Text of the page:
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Tiger-proofing

The 1998 Masters: No Tiger-proofing required.

On the heels of Tiger Woods' record performance in 1997 (18 under par and a 12-shot margin of victory) there were many voices heard suggesting that this performance was evidence that technology was winning the war against tradition. It was also suggested that unless Augusta National was ''Tiger-proofed'', then the white flag of tradition's surrender would soon fly over the structure that was once the Berckman family residence. As late as the 1998 tournament week itself, those same voices could be heard suggesting unless the golf ball were made to fly shorter or restrictions were put on driver length and materials, then the integrity of the course and the game would be irreversibly compromised.

With the 1998 Masters now a matter of record and in the spirit of looking at the century-long balance between tradition and technology with the head as well as the heart, what is interesting is how the 1998 results compare against those of past Masters tournaments played in this decade:

Maybe, just maybe, Tiger Woods' 1997 performance was what many of us felt it to be; one masterful performance. What many seem to forget is that in 1997 the second-best score was six under par and, from a starting field of 86 players, only 20 players shot par or better for the 72 holes. Was Tiger-proofing required? Apparently not. Augusta National Chairman, Jack Stephens said it best: ''The record was broken after 32 years, then only by one shot. We do not think that's any great cause for alarm.''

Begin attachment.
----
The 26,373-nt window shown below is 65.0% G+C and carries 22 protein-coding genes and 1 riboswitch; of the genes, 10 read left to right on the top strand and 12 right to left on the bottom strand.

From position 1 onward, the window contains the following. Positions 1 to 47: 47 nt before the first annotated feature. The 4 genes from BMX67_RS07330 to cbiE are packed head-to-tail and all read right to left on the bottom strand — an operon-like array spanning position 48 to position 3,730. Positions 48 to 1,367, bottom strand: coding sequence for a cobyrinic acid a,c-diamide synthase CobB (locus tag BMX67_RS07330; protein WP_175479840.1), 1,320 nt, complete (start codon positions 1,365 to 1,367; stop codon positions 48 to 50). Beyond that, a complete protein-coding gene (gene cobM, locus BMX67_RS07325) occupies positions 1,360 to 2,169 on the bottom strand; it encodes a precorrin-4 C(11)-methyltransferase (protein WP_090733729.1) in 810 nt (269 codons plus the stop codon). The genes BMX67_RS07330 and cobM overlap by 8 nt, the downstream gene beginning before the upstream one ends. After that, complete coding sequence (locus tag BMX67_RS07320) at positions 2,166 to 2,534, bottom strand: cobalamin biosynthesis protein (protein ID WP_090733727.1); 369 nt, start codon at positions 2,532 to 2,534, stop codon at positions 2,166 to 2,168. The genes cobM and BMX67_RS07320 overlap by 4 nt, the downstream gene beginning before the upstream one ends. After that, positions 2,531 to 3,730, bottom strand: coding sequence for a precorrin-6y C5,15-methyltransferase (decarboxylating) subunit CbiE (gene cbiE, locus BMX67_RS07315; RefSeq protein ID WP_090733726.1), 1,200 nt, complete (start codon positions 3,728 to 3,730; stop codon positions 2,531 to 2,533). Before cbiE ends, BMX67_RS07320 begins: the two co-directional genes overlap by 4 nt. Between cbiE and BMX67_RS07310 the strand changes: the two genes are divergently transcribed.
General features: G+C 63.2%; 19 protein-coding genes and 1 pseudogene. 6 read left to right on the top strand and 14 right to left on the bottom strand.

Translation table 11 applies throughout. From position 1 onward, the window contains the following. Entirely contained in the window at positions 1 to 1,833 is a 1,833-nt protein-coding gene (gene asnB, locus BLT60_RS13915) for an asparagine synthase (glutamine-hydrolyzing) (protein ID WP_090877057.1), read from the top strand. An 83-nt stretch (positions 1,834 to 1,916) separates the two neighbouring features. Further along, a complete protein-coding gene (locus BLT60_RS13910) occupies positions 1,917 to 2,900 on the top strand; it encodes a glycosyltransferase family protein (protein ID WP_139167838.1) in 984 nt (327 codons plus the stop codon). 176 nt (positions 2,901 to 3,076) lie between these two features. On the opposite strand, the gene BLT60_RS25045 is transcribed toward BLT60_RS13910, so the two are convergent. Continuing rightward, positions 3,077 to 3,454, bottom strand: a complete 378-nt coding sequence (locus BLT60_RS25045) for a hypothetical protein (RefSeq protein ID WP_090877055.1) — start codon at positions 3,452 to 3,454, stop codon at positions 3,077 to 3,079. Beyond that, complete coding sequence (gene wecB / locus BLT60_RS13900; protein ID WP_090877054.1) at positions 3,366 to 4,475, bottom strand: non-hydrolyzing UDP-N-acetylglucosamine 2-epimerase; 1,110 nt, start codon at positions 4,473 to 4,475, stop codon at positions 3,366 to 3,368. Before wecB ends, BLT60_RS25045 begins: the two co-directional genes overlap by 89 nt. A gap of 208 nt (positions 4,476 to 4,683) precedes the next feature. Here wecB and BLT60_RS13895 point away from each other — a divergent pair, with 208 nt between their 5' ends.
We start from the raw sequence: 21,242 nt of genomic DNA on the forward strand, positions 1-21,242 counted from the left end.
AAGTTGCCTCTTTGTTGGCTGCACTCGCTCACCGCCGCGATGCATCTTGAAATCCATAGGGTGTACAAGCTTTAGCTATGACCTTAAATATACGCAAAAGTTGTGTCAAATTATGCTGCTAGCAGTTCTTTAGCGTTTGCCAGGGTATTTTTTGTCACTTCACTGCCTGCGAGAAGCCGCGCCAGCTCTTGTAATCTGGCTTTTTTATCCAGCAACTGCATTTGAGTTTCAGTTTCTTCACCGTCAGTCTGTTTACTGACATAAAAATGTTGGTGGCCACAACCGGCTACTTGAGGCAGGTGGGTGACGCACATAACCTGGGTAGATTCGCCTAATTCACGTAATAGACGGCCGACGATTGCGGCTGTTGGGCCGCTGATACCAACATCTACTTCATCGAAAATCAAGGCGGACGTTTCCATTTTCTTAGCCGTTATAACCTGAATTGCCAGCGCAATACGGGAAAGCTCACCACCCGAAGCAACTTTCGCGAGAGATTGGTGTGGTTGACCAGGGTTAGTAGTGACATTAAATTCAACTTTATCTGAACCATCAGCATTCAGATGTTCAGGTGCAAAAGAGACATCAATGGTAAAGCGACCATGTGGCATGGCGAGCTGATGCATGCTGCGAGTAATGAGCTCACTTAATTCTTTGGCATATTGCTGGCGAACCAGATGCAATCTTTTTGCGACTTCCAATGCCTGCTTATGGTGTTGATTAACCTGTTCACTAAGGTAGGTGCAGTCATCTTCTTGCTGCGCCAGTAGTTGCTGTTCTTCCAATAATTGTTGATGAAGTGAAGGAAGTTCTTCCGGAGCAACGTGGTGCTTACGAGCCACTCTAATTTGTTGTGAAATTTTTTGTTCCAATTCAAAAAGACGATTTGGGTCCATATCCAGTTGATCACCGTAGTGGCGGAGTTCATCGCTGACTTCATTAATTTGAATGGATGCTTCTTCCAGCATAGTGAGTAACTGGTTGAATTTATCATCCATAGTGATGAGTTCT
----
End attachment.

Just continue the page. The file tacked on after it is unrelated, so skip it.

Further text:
That is not to suggest that the professional game played today is not distinctly different from that played some twenty years ago. Today's professionals are bigger and stronger, clubs are better designed, balls are more consistent, on-site swing doctors are more readily on call, week to week course conditions leave little chance for bad lies, and fitness trailers keep everyone's muscles stretched for maximum performance.

Is technology winning out over tradition? I don't think so. Is it a balance that must be watched closely? Yes, indeed. Was Tiger-proofing required? The answer is no. What is required are open minds and all parties to be heard. Frequently, in the grand debate of tradition and technology the only voices heard are those with access to the media tent. We all have an obligation to hear as well as listen to opposing points of view. The 1998 Masters gave us a deserving champion, wonderful dramatics and a sixty-year plus golf course that proved resilient and challenging for all four days. In the end the balance between tradition and technology was preserved. The balance will only be preserved if clear heads continue to prevail going forward.

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